I am the Lord your God.

Clutching his head, he wailed. “Why do You speak to me, Lord? I am a sinful man! I give You offerings to avoid trouble, not to praise Your Name. I despise Your priests. I can’t wait to get out of Your Holy City. I can’t stand being around Your people. I . . . I . . .”

Words of confession spilled from his lips. Doubt had consumed him since he was a boy, doubts that had grown into contempt for God’s servants. Hadn’t he thirsted for revenge after seeing his father weep over debts owed and the only manner in which he could repay them? The priests served God, didn’t they? If they represented God, then God must be to blame.

“All my life, I’ve been made part of schemes and thievery. When I wanted to do right, I caused trouble for my brothers and their families.” He saw a bigger truth now. It came to him like a lamp in a dark cave, showing the secret sins he failed to see in himself. “The trouble I caused had nothing to do with me striving for righteousness. It came from hate! I wanted to cut the bonds that held my family captive to the priests, not because they were wrong but because my pride rebelled. I have hated them. And I have hated You because of what they do in Your Name.”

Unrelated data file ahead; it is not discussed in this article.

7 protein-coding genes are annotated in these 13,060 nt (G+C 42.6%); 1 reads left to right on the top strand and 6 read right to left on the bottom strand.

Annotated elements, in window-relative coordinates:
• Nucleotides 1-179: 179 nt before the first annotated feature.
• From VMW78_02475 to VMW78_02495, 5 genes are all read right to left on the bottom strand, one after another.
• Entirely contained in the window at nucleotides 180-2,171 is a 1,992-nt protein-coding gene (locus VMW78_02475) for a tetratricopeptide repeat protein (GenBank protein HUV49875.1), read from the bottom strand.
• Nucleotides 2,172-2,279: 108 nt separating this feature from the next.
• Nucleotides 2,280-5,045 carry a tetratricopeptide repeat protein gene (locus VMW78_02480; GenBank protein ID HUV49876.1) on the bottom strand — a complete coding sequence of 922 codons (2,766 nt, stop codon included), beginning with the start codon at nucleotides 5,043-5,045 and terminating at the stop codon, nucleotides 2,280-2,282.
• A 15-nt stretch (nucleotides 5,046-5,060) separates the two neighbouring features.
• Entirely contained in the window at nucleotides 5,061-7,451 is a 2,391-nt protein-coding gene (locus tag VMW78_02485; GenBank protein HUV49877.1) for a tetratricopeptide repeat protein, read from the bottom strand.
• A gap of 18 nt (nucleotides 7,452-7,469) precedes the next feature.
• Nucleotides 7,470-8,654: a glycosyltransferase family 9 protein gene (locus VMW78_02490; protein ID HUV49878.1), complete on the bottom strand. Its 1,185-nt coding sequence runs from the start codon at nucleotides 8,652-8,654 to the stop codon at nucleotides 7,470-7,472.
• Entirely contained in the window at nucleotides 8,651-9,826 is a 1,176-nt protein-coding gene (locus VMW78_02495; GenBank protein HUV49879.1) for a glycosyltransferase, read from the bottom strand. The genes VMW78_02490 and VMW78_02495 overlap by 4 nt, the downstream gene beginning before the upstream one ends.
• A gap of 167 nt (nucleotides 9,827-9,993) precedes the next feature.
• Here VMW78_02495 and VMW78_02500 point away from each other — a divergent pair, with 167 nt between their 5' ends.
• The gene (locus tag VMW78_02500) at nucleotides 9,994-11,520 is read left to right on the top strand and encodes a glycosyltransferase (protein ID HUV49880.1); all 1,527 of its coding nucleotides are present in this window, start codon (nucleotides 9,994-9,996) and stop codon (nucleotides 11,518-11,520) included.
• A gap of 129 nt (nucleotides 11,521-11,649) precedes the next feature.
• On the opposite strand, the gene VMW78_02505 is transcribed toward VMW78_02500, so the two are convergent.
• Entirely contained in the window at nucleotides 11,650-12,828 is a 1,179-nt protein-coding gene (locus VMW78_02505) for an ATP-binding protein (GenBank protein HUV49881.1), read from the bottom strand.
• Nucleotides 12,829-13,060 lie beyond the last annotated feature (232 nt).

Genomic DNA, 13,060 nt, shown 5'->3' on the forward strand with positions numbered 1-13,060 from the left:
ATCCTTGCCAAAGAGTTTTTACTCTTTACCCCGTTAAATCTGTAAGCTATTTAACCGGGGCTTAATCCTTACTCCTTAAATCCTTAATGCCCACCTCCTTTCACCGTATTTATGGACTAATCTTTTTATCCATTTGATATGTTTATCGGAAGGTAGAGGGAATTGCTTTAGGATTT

Sobbing, he confessed every sin he remembered and knew there were a thousand more he wouldn’t even know.

“I am a sinful man, Lord. A sinful man deserving of death.” Eyes tightly closed, he bowed his head to the ground.

Do not fear. I knew you before I formed you in your mother’s womb. You are Mine.

Amos waited. His muscles slowly relaxed. His stomach stopped churning. He waited a long time before he raised his head enough to see around him, and even longer yet before he dared stand. He closed his eyes in gratitude. “Holy is the Lord, and abounding in mercy.”

When he lay down again, he slept the rest of the night without dreams.

BOOK: The Prophet: Amos
3.72Mb size Format: txt, pdf, ePub
ads